Why criminalising industrial hemp is criminal
The cannabis plant is being rediscovered for it environmental friendly applicability. As you might know hemp is one of the oldest crops domesticated by man. The history of cultivating hemp goes back for thousands of years. Cannabis cultivation appears to have evolved simultaneously in separate civilisations across Eurasia.
Humankind’s earliest utilisation of cannabis was most likely in eating the seeds of the plant. Hemp seeds are among the most healthiest of grains on this planet. These seeds are low in saturated fats and full of high quality protein.
Hemp is one of the most valuable and versatile resources known to man. The manifold advantages of ﬁbre hemp as a primary agricultural resource are apparent from the very outset of cultivation. Apart from hemp’s natural resilience, the ﬁbre for which the plant is prized for is not a viable food source for pests. Therefore, industrial cannabis requires no insecticides. Hemp outgrows any competing plant which removes the need for herbicides, and even weeding.
Furthermore, the ﬁbre hemp root system is highly beneﬁcial to the structure of the soil in which it grows. Hemp requires no artiﬁcial fertilisers and, vitally does not deplenish its soil of essential nutrients in the way of many cash crops (such as cotton, corn and tobacco which can ruin for decades the land upon which they grow). This is due in part to the outstanding self-composting properties of hemp.
The stalk of the hemp plant produces one of the world’s strongest natural ﬁbres and can be used to make things like rope, textile and paper. Hemp pulp is by far the most efficient, rational choice for paper production. Hemp also competes with the other fast growing plants that are presently a resource for pulp.
Most of these products can be recycled several times. For example, after being used, hemp textiles can be processed into paper; paper converted into building material which on its turn may ultimately be used as an energy source. Also the seed of the hemp plant contains high grade food oil that can be used as a bio-fuel and in the manufacturing of paint and soap.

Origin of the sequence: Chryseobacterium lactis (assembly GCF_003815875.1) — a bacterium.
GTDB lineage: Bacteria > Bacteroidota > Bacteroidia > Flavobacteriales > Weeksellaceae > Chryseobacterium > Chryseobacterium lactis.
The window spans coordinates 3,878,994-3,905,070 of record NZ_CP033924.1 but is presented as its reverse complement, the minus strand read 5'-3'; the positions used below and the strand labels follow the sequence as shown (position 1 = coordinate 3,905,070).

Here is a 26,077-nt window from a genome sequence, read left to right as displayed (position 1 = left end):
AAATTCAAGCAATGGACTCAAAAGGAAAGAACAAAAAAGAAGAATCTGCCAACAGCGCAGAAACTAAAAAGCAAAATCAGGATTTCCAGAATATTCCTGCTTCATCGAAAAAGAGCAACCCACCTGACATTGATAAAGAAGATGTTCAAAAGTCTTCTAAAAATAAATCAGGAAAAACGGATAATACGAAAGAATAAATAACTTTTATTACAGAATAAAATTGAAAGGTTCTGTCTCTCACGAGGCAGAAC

Equally important is that in the treatment and processing of hemp ﬁbres, wood and seeds, no chemicals are necessary – only mechanical methods and natural decomposition. Therefore, hemp does not only benefit the environment, but also human beings, animals and plants because the ﬁnal products do not contain any harmful chemical residues.
These are just a few of the solutions offered by hemp to the various environmental problems faced today. The qualities that made cannabis one of our ancestors’ most useful and valuable resources are no less important in the 21st century. Considering the sorry state of our planet’s ecosystem and endless political turmoil over the control of finite, fossil-based energy resources, we might conclude that hemp is of even greater importance to us than to our forbears.
Dismissing these arguments just because of the fact that cannabis is an illegal substance is not only short-sighted but flat-out criminal.